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January 26th, 2013 Leave a comment Go to comments

There’s something to be said for strategy games that are simplified in nature.  In my youth, I was all about playing games that were as complicated as possible to satisfy my mind’s need to escape from reality for a while.  Now that I’m older, I’ve come to appreciate simpler strategy games because they allow me to unwind without overloading my brain, something that parenthood and working full-time already do in abundance.  “Auralux” happens to be the latter, being similar to games like “Eufloria” and “Oil Rush” in that you’ll be managing an army of “X” without the complications of base building and resource collection.  Before we get started, I’d like to thank E. McNeill for providing me with a free review copy.


Auralux (PC, Android)

The main menu allows you to choose a map, view credits, and exit the game.  I didn’t see any sort of options menu that allowed me to adjust the sound and music volumes, nor any way to toggle fullscreen and screen resolutions.  No options menu also means no way to view keybind controls, so you’ll be learning as you go.  The game worked fine as is, but I still think there needs to be some sort of way for the player to customize their play experience.  I would have liked a way to lower the music volume for video recording purposes, for example.

I counted a total of twenty-four different maps to choose from, each varying in size and design.  The goal is the same, however…be the last man standing.  Each star or “sun” under your control will automatically produce units.  The number of units and the frequency of units produced depends on the size of the sun.  The larger the sun, the faster units spawn there.  Your job will be to clear the map of enemy AI, who are trying to do the same thing as you.  In the ten maps I spot-checked, I found myself up against two enemy AI players, red and green.  I would have liked a way to customize the maps a little, perhaps by being able to choose my color and decide how many AI opponents I would like to play against.  I also didn’t see a way to adjust the difficulty, something that I feel should be present to help new players get acquainted with the game.


You’re bound to find one you really enjoy playing.

The controls in the game are simple, despite there not being a way to view the control scheme.  The “+” and “-” keys change the size of your targeting reticle.  Moving units from one location to another is as simple as clicking and holding the left mouse button of the units you want, dragging the mouse where you want to move them to, and letting go.  The units will slowly make their way to their destination.  Unlike “Eufloria”, these units all have the same strength and speed, so you won’t see some units overtaking others.  If you have units near a sun not under your control, you can move your units to it in an attempt to capture it.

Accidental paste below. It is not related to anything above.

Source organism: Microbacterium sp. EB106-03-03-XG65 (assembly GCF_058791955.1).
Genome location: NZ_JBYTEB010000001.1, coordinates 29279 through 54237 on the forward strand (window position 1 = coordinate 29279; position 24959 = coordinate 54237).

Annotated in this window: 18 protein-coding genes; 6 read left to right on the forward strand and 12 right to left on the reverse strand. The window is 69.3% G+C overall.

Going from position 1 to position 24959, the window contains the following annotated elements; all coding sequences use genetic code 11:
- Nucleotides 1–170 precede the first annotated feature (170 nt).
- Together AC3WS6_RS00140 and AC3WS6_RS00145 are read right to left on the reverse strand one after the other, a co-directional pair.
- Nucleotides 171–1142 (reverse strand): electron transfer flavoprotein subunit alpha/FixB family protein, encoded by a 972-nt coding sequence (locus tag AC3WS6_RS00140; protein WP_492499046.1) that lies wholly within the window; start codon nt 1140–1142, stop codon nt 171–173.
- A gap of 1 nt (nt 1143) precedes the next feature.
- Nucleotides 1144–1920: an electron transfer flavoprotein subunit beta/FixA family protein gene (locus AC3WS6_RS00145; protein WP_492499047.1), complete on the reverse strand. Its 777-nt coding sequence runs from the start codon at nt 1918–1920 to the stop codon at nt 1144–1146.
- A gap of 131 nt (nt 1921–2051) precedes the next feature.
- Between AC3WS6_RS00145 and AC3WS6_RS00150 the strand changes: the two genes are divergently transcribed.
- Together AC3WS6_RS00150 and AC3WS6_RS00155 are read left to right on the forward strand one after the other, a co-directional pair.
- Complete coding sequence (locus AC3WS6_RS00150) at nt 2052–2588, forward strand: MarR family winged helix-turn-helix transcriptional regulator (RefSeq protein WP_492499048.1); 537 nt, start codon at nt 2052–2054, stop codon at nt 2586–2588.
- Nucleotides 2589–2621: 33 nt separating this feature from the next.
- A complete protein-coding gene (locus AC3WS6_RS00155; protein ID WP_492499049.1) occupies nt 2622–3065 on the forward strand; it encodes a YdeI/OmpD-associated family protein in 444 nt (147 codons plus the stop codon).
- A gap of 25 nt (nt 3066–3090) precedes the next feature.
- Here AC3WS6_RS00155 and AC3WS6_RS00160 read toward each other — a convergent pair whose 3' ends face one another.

Below each sun is a bar, which informs that player as to the status of its ownership.  As you sacrifice units to a neutral sun, the bar below it will fill up in blue until it is full.  Once the bar is full, the sun becomes yours and units will begin spawning there.  Capturing an enemy sun is a bit harder, as you’ll have to bring over enough units to get by the units stationed / spawning there AND have enough left over to sacrifice in order to bring the health bar to zero…which defaults the sun to a neutral state.  Once that occurs, you (or your enemies) are free to sacrifice units in an attempt to capture it.


Some suns can be upgraded by sacrificing units…this may leave you defenseless, however.

So what separates this game from other like it?  Probably the most attractive quality about the game is its visual and audio styles.  The colors are incredibly sharp and eye-catching, and the music changes somewhat based on what is occurring in the game.  If you’ve ever played “Chime”, you’d be familiar with that idea.  The game plays techno-like music but will throw in sound effects to complement the main song based on the actions being performed in-game.  Attacking enemy units with your own, for example, may add sound effects to liven up the background music.

In the end, “Auralux” is a fun, casual experience that is full of ambience.  It does have room to improve, namely by way of customization options.  I believe that adding an options menu and allowing the player to customize the levels they play will add more functionality and replayability to the game.  To be fair, there is speed and nova modes available that speed up the gameplay (shift F5 or beating three levels unlocks it on the PC).  On a positive note, I did find myself being drawn into the levels and the visual/audio stimuli that comes with them.  In my opinion, it is worth the $4.99 price tag (as of 1/26/13) for those of you who enjoy lighter RTS games.  While the game is currently available for the PC and Android, I’m told that plans to bring the game to other tablets are in the works.  Keep an eye out!

Final Verdict: 6/10

You can learn more about and purchase “Auralux” by visiting the following websites:


You can view video play sessions here:

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